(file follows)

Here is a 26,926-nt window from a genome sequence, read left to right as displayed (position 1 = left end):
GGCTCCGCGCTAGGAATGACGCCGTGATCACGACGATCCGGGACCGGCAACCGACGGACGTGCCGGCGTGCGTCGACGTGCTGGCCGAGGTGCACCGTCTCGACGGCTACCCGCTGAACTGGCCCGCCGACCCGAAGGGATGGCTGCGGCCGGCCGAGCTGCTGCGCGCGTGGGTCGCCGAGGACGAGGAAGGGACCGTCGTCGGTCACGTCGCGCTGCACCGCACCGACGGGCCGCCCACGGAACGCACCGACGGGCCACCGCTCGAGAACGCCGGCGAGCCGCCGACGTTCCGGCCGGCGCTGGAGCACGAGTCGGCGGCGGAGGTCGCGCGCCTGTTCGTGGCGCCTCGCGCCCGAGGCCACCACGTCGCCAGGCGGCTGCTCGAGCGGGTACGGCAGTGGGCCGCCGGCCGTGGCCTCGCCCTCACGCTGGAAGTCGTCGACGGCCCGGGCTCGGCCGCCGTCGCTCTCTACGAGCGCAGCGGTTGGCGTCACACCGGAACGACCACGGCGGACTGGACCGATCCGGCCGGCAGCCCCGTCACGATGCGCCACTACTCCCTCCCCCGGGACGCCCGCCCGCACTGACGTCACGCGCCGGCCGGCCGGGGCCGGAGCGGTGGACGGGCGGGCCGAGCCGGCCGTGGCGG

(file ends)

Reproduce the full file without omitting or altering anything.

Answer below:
Here is a 26,926-nt window from a genome sequence, read left to right as displayed (position 1 = left end):
GGCTCCGCGCTAGGAATGACGCCGTGATCACGACGATCCGGGACCGGCAACCGACGGACGTGCCGGCGTGCGTCGACGTGCTGGCCGAGGTGCACCGTCTCGACGGCTACCCGCTGAACTGGCCCGCCGACCCGAAGGGATGGCTGCGGCCGGCCGAGCTGCTGCGCGCGTGGGTCGCCGAGGACGAGGAAGGGACCGTCGTCGGTCACGTCGCGCTGCACCGCACCGACGGGCCGCCCACGGAACGCACCGACGGGCCACCGCTCGAGAACGCCGGCGAGCCGCCGACGTTCCGGCCGGCGCTGGAGCACGAGTCGGCGGCGGAGGTCGCGCGCCTGTTCGTGGCGCCTCGCGCCCGAGGCCACCACGTCGCCAGGCGGCTGCTCGAGCGGGTACGGCAGTGGGCCGCCGGCCGTGGCCTCGCCCTCACGCTGGAAGTCGTCGACGGCCCGGGCTCGGCCGCCGTCGCTCTCTACGAGCGCAGCGGTTGGCGTCACACCGGAACGACCACGGCGGACTGGACCGATCCGGCCGGCAGCCCCGTCACGATGCGCCACTACTCCCTCCCCCGGGACGCCCGCCCGCACTGACGTCACGCGCCGGCCGGCCGGGGCCGGAGCGGTGGACGGGCGGGCCGAGCCGGCCGTGGCGG